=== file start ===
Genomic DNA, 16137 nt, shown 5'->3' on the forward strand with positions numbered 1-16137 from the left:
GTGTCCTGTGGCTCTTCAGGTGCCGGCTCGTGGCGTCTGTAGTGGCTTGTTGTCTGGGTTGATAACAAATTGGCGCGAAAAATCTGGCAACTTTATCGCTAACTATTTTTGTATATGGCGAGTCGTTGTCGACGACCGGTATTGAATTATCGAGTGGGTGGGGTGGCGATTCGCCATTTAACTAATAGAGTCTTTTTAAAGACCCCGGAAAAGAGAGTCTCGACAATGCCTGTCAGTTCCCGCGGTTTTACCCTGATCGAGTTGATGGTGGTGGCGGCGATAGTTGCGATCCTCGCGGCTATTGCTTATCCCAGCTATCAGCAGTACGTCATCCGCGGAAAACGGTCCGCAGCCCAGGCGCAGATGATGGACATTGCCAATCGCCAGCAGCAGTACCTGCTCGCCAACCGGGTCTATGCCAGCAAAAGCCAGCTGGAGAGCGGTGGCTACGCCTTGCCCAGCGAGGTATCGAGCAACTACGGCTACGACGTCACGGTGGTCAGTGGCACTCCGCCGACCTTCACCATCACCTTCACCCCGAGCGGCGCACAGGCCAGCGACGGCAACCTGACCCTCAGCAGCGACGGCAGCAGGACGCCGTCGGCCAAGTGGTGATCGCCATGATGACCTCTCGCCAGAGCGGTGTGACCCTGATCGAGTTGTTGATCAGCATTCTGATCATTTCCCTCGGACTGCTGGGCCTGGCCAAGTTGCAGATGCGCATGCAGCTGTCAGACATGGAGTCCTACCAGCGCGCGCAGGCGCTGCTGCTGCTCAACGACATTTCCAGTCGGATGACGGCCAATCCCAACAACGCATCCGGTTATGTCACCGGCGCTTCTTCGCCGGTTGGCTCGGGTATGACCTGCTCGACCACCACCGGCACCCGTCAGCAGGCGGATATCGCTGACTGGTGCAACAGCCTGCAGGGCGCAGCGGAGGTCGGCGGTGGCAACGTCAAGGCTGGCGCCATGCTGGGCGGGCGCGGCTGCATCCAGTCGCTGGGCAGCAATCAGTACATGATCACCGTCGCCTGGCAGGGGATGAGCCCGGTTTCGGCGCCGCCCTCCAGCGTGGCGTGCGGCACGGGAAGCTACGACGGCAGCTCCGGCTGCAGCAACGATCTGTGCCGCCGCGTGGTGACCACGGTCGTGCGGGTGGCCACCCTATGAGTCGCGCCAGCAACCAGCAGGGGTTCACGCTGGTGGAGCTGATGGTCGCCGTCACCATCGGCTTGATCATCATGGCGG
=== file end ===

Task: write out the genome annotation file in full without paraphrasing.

Genomic DNA, 16137 nt, shown 5'->3' on the forward strand with positions numbered 1-16137 from the left:
GTGTCCTGTGGCTCTTCAGGTGCCGGCTCGTGGCGTCTGTAGTGGCTTGTTGTCTGGGTTGATAACAAATTGGCGCGAAAAATCTGGCAACTTTATCGCTAACTATTTTTGTATATGGCGAGTCGTTGTCGACGACCGGTATTGAATTATCGAGTGGGTGGGGTGGCGATTCGCCATTTAACTAATAGAGTCTTTTTAAAGACCCCGGAAAAGAGAGTCTCGACAATGCCTGTCAGTTCCCGCGGTTTTACCCTGATCGAGTTGATGGTGGTGGCGGCGATAGTTGCGATCCTCGCGGCTATTGCTTATCCCAGCTATCAGCAGTACGTCATCCGCGGAAAACGGTCCGCAGCCCAGGCGCAGATGATGGACATTGCCAATCGCCAGCAGCAGTACCTGCTCGCCAACCGGGTCTATGCCAGCAAAAGCCAGCTGGAGAGCGGTGGCTACGCCTTGCCCAGCGAGGTATCGAGCAACTACGGCTACGACGTCACGGTGGTCAGTGGCACTCCGCCGACCTTCACCATCACCTTCACCCCGAGCGGCGCACAGGCCAGCGACGGCAACCTGACCCTCAGCAGCGACGGCAGCAGGACGCCGTCGGCCAAGTGGTGATCGCCATGATGACCTCTCGCCAGAGCGGTGTGACCCTGATCGAGTTGTTGATCAGCATTCTGATCATTTCCCTCGGACTGCTGGGCCTGGCCAAGTTGCAGATGCGCATGCAGCTGTCAGACATGGAGTCCTACCAGCGCGCGCAGGCGCTGCTGCTGCTCAACGACATTTCCAGTCGGATGACGGCCAATCCCAACAACGCATCCGGTTATGTCACCGGCGCTTCTTCGCCGGTTGGCTCGGGTATGACCTGCTCGACCACCACCGGCACCCGTCAGCAGGCGGATATCGCTGACTGGTGCAACAGCCTGCAGGGCGCAGCGGAGGTCGGCGGTGGCAACGTCAAGGCTGGCGCCATGCTGGGCGGGCGCGGCTGCATCCAGTCGCTGGGCAGCAATCAGTACATGATCACCGTCGCCTGGCAGGGGATGAGCCCGGTTTCGGCGCCGCCCTCCAGCGTGGCGTGCGGCACGGGAAGCTACGACGGCAGCTCCGGCTGCAGCAACGATCTGTGCCGCCGCGTGGTGACCACGGTCGTGCGGGTGGCCACCCTATGAGTCGCGCCAGCAACCAGCAGGGGTTCACGCTGGTGGAGCTGATGGTCGCCGTCACCATCGGCTTGATCATCATGGCGG